Uruguay becomes 1st country to legalize marijuana trade

Uruguay becomes 1st country to legalize marijuana trade

PanARMENIAN.Net - Uruguay's Senate approved the world's first national marketplace for legal marijuana Tuesday, Dec 10 an audacious and risky experiment that puts the government in charge of growing, selling and using a drug that is illegal almost everywhere else, the Associated Press reported.

The vote was 16 to 13, with the governing Broad Front majority united in favor. The plan now awaits the signature of President Jose Mujica, who wants the market to begin operating next year.

Two-thirds of Uruguayans oppose a government-run marijuana industry, according to opinion polls. But Mujica said he's convinced the global drug war is a failure and feels bureaucrats can do a better job of containing addictions and beating organized crime than police, soldiers and prison guards.

"Today is an historic day. Many countries of Latin America, and many governments, will take this law as an example," cheered Sen. Constanza Moreira, voting with the Broad Front majority.

Uruguay's drug control agency will have 120 days, until mid-April, to draft regulations imposing state control over the entire market for marijuana, from seed to smoke.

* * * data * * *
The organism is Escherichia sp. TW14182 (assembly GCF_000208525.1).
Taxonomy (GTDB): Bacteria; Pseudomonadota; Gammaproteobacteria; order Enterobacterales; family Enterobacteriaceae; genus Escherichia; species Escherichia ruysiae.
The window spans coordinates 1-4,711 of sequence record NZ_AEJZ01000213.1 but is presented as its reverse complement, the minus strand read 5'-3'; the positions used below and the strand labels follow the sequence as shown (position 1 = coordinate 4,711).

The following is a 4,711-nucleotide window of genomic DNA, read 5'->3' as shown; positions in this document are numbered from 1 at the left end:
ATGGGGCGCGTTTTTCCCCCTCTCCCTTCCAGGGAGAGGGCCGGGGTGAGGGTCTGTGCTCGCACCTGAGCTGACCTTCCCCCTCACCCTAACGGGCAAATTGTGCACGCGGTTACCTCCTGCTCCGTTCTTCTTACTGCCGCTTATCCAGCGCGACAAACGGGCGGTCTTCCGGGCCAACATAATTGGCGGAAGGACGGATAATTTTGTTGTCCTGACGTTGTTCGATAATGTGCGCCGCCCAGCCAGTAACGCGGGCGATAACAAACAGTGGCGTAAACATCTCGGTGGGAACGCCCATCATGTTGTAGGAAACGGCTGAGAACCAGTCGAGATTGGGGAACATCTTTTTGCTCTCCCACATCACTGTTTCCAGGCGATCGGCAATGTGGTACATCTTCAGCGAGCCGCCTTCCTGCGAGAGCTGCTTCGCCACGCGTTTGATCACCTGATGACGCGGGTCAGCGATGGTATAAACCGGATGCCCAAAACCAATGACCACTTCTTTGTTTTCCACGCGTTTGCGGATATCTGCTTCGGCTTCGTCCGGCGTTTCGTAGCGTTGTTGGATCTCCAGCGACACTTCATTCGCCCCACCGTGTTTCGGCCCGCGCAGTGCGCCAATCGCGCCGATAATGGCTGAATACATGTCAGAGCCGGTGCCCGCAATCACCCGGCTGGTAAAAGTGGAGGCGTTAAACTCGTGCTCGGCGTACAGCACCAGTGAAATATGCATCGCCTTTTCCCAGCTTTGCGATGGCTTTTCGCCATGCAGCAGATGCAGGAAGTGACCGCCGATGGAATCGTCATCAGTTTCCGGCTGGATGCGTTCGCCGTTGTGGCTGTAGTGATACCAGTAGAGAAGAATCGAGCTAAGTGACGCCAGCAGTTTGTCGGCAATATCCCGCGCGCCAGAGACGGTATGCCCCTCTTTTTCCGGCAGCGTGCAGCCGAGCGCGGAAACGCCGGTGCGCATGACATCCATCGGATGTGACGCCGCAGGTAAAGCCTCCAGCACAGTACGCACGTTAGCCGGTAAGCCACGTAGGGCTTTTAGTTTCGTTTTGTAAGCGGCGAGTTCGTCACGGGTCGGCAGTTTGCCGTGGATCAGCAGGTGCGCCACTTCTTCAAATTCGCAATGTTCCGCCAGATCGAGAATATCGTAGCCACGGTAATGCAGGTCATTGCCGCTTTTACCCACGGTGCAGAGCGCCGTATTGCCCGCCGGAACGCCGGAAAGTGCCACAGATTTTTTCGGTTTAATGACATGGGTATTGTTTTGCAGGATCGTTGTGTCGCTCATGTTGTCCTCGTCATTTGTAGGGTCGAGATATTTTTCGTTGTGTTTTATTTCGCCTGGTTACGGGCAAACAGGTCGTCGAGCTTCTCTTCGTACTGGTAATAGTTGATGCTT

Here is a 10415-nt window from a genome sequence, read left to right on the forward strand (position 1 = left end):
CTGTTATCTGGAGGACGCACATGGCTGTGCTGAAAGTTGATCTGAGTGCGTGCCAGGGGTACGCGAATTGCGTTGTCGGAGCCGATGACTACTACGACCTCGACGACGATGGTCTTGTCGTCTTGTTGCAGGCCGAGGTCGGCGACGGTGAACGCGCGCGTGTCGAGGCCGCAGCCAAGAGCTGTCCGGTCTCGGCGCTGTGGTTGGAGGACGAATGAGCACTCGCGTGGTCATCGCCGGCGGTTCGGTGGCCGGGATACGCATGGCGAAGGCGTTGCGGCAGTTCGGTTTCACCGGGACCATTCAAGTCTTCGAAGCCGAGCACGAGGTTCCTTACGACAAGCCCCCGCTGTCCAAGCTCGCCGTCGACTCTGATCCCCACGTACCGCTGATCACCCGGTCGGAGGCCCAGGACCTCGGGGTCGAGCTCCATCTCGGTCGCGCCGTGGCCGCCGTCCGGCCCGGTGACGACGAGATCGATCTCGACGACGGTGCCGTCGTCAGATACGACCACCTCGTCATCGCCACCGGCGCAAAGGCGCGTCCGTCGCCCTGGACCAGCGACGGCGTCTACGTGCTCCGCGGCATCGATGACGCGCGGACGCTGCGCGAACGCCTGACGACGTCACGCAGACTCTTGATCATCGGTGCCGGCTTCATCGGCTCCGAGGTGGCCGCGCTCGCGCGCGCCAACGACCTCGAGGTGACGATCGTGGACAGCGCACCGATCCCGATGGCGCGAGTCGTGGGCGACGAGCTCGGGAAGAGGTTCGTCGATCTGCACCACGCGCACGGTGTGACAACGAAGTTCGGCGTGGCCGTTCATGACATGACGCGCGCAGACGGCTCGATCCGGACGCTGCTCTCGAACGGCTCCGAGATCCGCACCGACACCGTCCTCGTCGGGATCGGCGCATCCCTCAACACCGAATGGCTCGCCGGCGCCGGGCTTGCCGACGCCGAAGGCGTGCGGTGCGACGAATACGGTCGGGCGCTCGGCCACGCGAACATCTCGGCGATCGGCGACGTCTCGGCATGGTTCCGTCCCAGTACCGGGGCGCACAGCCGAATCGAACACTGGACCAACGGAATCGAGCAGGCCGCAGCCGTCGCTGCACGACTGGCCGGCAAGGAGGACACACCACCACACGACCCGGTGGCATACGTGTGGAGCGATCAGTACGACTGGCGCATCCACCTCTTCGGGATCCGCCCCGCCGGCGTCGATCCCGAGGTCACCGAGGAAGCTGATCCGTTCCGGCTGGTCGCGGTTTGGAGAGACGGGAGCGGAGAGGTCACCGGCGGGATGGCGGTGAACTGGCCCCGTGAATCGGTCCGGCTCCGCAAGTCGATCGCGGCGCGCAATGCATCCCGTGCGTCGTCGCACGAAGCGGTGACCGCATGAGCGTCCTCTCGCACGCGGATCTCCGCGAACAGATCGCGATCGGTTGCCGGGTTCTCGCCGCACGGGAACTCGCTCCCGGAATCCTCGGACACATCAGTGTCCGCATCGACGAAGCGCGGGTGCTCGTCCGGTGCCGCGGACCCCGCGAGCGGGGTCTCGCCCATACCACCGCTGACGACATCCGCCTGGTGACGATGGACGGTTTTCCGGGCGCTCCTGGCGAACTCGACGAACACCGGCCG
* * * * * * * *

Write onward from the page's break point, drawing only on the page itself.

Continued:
Everyone involved must be licensed and registered, with government monitors enforcing limits such as the 40 grams a month any adult will be able to buy at pharmacies for any reason or the six marijuana plants that license-holders will be allowed to grow at home.

Congress' lower house approved the bill in late July, and senators rejected all proposed amendments, enforcing party discipline before Tuesday's debate to assure the outcome.

Related links:
 Top stories
"We are concerned about the state of the European project," the foreign ministers of the Six said in a statement after talks.
The Siege Watch report says 1.09 million people are living in 46 besieged communities in Syria, far more than the 18 listed by the UN.
Rebel-held areas in and around Aleppo are still home to 350,000 people, and aid workers have said they could soon fall to the government.
The launch would be in defiance of repeated warnings by governments who suspect it is a banned test of ballistic missile technology.
Partner news